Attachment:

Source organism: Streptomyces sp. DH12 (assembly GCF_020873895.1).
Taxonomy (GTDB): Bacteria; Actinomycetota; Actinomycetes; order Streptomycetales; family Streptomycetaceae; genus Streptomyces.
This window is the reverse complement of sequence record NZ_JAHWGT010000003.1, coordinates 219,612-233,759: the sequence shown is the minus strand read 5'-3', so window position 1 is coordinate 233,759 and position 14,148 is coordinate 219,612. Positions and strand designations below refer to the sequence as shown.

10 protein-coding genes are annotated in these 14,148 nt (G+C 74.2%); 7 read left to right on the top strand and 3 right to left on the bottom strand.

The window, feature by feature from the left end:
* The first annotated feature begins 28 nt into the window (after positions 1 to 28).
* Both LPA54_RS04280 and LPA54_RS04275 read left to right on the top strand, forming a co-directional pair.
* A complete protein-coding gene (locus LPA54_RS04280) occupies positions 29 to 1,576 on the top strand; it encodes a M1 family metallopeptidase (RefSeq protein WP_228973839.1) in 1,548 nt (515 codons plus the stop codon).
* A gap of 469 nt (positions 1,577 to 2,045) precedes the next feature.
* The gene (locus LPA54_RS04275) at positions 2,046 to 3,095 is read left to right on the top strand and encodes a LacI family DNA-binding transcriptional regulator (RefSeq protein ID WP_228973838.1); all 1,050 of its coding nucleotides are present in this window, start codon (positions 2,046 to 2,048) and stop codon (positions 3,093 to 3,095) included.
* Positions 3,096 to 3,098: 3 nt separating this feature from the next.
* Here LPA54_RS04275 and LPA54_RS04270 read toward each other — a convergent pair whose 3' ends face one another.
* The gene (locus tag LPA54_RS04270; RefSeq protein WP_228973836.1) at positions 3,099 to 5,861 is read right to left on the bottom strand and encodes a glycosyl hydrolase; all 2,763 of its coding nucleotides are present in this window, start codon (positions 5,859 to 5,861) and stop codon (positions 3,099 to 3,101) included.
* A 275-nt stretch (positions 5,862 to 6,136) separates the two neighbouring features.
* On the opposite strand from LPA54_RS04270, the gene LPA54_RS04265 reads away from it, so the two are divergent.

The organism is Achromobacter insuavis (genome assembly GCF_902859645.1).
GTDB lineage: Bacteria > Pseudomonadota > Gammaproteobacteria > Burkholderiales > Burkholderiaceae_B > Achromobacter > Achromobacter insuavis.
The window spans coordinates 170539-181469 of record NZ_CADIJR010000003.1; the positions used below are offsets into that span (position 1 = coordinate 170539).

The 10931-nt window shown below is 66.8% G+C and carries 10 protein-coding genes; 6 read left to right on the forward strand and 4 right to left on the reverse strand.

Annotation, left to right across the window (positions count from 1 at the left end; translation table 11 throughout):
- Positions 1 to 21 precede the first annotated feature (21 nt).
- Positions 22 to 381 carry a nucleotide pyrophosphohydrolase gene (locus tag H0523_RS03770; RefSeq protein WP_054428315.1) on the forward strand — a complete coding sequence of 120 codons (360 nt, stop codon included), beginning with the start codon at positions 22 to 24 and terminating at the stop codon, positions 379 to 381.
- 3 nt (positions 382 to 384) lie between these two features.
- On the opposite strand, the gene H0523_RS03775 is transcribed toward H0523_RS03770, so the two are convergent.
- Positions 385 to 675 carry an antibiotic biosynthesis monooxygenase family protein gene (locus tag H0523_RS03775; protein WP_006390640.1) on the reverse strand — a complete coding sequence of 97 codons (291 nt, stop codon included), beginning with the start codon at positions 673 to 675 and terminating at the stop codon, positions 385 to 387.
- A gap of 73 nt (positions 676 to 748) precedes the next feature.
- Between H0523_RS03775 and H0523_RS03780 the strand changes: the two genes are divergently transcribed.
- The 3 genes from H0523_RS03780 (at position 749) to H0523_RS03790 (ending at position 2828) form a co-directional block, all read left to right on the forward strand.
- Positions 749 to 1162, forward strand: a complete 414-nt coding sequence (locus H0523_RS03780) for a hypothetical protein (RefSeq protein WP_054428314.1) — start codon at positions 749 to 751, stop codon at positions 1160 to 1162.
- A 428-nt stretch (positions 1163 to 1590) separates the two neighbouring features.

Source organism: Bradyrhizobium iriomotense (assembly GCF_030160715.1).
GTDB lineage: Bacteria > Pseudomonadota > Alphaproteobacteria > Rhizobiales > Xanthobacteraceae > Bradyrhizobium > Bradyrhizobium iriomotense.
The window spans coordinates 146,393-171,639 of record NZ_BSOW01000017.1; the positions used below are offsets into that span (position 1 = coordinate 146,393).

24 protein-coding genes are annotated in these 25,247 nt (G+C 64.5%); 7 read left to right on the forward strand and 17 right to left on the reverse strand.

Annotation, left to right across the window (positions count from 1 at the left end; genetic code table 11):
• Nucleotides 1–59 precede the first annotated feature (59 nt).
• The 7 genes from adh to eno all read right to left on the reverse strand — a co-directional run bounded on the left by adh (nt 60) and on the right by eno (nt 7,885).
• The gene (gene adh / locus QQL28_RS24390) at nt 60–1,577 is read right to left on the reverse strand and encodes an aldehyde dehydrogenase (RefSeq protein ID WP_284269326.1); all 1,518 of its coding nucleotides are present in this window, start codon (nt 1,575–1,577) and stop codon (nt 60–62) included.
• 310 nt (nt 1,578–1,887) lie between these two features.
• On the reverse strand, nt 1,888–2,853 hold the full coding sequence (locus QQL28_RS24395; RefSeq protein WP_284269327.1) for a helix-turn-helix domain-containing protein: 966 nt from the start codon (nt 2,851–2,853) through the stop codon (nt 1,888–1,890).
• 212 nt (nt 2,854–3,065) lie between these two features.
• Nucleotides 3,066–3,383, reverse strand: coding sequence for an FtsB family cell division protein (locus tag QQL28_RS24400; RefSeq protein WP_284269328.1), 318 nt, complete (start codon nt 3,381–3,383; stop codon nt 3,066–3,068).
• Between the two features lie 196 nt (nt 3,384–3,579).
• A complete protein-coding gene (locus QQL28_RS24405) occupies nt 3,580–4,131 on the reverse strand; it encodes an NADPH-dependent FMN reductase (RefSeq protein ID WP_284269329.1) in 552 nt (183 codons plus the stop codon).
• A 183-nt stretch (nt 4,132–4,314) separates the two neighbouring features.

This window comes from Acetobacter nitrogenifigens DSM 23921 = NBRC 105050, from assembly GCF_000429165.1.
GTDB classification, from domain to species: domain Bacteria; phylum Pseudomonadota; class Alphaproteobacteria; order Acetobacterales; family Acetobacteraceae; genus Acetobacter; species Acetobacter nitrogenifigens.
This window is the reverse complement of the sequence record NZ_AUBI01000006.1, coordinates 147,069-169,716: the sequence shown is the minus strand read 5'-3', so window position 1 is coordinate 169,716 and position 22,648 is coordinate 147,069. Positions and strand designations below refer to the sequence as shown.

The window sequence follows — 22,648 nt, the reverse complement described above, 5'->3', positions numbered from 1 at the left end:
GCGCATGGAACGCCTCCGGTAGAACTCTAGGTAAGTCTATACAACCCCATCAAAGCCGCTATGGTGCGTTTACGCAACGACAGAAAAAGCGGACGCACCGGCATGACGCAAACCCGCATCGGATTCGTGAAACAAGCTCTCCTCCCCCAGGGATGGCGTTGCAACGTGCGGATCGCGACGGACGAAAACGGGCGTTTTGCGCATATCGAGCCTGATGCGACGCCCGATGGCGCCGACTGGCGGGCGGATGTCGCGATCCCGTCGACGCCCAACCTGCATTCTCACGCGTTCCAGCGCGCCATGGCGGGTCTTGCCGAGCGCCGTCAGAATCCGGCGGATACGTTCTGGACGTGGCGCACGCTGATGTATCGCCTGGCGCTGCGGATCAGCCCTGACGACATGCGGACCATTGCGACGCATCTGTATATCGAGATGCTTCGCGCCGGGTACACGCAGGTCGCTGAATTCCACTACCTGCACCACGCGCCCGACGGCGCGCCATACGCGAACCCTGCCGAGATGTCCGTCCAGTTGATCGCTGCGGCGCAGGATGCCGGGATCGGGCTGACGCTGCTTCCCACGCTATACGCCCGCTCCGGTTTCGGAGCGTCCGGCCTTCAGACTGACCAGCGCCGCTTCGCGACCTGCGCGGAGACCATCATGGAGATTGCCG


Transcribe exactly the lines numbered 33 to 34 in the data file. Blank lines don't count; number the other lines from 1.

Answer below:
The window spans coordinates 146,393-171,639 of record NZ_BSOW01000017.1; the positions used below are offsets into that span (position 1 = coordinate 146,393).

24 protein-coding genes are annotated in these 25,247 nt (G+C 64.5%); 7 read left to right on the forward strand and 17 right to left on the reverse strand.